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Novitex 401(k) plan participant sues over alleged fiduciary breaches

A participant in Novitex Enterprise Solutions Inc.'s 401(k) plan is suing Novitex and members of the benefits committee for allegedly breaching their fiduciary duties.

The suit accuses Novitex of failing to fully disclose the expenses and risks of the plan's investment options to participants, permitting "unreasonable expenses" to be charged to participants for plan administration, and for "selecting and retaining opaque, high-cost and poor-performing investments."

According to the lawsuit, which was filed in a U.S. District Court in Connecticut on Sept. 20, the 401(k) plan had more than $157 million in assets as of Dec. 31, 2015, and offered 12 core investment options, along with a stable value fund managed by PGIM and series of T. Rowe Price Group target-date funds.

The plaintiff argues that as of June 1, all of the investment options, with the exception of Vanguard Group's Institutional Index Fund, were actively managed, and all of the options, with the exception of the index fund and the Vanguard Inflation-Protected Securities Fund, were "costly" with expense ratios between 0.69% and 1.08%.

Novitex should have used its "large" size to access cheaper share classes for its investment options, the plaintiff adds. Additionally, "any revenue sharing paid from the investment options offered by the plan to compensate for administrative, record keeping and other services was unreasonable on its face because a retirement plan with the assets of the plan could have easily achieved lower total plan cost by adopting a zero revenue-sharing menu of investment options and/or by properly achieving all available savings from revenue sharing by establishing a properly structured and designed plan expense account that credited all revenue sharing to the benefit of the plan and equalized the amount of participant fees paid by participants of the plan," the plaintiff goes on to argue.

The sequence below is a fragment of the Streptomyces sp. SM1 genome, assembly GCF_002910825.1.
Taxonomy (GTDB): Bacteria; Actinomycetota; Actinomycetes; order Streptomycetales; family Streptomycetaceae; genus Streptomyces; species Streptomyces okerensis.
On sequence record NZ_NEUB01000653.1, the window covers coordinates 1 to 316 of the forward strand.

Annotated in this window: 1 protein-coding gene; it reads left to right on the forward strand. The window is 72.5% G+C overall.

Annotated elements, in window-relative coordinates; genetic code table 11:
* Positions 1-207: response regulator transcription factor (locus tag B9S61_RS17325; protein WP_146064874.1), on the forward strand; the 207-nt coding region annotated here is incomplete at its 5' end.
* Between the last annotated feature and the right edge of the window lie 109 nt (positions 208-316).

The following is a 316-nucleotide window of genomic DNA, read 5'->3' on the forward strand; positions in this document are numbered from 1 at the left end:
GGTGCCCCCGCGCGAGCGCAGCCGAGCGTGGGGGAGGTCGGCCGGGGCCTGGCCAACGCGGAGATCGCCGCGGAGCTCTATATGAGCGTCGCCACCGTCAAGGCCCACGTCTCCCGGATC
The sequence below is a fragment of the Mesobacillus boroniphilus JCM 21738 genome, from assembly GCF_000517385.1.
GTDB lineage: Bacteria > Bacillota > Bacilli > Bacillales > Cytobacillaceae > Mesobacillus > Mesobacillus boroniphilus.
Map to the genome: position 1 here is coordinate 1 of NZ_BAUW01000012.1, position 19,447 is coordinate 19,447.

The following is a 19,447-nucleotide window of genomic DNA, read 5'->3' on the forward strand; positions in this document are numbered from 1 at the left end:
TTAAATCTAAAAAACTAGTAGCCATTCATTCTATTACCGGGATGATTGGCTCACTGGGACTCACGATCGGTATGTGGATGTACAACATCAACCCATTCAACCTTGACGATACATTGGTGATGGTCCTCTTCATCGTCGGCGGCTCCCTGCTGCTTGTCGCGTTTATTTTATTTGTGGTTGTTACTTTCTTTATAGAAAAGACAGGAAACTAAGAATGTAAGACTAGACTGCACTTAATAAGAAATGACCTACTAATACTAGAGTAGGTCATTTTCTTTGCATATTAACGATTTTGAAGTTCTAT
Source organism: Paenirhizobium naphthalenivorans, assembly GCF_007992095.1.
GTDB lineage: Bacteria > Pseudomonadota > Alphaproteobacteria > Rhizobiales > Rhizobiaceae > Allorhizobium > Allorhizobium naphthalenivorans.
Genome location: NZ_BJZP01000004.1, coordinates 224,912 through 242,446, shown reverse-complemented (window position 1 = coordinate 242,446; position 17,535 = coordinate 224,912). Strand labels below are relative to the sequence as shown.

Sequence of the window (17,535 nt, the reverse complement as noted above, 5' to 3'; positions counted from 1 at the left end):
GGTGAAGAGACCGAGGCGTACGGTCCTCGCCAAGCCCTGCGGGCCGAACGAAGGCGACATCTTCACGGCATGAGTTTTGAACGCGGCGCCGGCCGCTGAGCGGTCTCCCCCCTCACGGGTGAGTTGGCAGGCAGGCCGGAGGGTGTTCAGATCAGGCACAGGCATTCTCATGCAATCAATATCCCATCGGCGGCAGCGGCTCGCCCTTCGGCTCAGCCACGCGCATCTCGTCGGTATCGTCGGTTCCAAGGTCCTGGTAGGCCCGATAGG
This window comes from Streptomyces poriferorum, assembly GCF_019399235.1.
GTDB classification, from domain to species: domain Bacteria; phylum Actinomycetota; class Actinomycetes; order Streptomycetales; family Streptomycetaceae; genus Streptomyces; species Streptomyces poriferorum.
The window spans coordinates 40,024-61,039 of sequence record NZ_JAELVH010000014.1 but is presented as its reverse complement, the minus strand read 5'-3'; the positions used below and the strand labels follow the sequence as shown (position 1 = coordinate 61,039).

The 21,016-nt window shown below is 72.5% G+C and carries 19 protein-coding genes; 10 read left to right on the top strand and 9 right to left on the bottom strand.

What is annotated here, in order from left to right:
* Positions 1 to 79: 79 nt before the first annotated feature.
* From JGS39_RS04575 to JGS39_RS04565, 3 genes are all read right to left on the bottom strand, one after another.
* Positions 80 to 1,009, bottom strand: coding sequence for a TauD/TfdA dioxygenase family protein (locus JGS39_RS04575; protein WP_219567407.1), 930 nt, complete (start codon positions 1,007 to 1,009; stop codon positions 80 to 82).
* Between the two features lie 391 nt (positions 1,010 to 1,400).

Regarding the stable value option, the plaintiff argues that it's "surprising, and contrary to a reasonable investor's expectations" that the stable value fund "does not offer a higher, rather than lower, crediting rate."

The plaintiff also argues that Novitex and the benefits committee allowed investment consultant UBS and record keeper Transamerica Retirement Solutions to be paid too much.

A Novitex spokeswoman declined to comment.